Many organizations have leadership competency models that set out the characteristics and behaviours sought in their leaders. But leadership coach Scott Eblin, on the Monster Thinking blog argues those tend to be too full of jargon and clichés to be helpful.
Mr. Eblin narrows the desired qualities into two categories: behaviours that drive results, and behaviours that build relationships.
In assessing a candidate’s ability to drive results, he suggests these questions as a starting point:
- How well does the candidate understand which results matter most and why they do?
- How skilled is the candidate in establishing goals that lead to results?
- What demonstrated experience does the candidate have in creating plans that achieve goals?
- What is the candidate’s demonstrated capacity to operate in a volatile, uncertain, complex, ambiguous world?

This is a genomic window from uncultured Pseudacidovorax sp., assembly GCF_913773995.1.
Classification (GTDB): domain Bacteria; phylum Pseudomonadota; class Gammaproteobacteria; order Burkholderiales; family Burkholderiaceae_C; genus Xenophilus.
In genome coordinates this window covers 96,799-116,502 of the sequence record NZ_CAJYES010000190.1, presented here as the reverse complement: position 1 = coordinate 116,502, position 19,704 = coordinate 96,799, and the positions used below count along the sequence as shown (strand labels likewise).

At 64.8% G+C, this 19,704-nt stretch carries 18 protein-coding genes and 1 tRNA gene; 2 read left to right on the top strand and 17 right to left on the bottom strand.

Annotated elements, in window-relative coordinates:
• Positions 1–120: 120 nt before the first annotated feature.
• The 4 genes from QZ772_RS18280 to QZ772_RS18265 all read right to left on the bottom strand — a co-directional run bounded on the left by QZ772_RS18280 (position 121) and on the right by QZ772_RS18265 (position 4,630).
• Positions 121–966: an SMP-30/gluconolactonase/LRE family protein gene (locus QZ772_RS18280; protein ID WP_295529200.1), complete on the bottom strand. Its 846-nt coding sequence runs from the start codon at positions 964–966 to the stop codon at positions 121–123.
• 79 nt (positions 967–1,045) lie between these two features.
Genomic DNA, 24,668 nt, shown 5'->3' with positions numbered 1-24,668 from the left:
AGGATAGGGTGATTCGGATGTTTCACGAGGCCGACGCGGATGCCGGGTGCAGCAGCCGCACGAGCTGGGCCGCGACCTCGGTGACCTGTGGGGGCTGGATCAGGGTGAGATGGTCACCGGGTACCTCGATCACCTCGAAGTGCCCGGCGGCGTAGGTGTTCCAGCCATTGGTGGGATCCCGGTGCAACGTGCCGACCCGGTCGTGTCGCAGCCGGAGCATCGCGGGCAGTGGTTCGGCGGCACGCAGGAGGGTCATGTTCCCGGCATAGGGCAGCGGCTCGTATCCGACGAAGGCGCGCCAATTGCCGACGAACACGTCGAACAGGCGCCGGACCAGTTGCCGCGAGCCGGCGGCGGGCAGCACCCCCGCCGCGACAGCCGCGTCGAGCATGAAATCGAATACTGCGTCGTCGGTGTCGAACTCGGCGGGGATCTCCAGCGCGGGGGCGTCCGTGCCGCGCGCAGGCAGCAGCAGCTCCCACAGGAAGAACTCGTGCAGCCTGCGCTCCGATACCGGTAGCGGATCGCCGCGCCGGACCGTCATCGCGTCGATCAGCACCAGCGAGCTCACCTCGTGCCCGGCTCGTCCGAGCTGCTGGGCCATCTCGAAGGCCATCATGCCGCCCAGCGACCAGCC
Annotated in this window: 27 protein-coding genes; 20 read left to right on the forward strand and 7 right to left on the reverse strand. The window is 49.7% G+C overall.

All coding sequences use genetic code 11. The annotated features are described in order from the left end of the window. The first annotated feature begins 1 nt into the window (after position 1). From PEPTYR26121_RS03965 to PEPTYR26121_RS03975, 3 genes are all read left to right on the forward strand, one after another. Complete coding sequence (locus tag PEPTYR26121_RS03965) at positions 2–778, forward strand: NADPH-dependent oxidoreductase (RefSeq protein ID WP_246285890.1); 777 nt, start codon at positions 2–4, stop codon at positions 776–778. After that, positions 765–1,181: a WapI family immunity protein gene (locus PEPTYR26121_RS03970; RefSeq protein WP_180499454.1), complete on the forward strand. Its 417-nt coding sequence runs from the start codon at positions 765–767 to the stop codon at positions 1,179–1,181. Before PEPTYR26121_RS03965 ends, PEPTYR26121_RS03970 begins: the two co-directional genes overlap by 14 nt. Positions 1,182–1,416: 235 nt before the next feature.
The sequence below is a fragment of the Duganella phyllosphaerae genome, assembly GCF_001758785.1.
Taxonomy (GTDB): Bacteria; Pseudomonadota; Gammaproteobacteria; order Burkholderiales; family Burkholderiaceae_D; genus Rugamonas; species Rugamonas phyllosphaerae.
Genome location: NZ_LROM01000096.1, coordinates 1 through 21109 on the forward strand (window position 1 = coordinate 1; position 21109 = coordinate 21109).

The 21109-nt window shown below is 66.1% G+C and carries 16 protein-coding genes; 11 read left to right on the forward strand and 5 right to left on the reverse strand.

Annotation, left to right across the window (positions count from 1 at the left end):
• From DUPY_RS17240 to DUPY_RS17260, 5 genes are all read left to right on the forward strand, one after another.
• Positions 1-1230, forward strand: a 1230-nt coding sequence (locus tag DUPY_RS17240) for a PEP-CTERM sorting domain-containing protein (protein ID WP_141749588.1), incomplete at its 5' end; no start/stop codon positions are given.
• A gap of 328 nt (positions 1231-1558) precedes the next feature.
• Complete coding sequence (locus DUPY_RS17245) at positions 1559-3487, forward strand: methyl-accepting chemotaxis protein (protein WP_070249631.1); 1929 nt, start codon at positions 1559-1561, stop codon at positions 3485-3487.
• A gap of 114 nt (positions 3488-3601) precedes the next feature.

- Do they operate as a lifelong learner?
In assessing ability to build relationships, he offers these issues to consider:
- What is the candidate’s track record in connecting with a diverse range of people?
- How good is the candidate at coaching others to higher levels of performance?
- How likely is the candidate to collaborate with peers outside his or her immediate work area to create cross-boundary results?
- How skilled is the candidate in influencing powerful people to adopt a preferred course of action?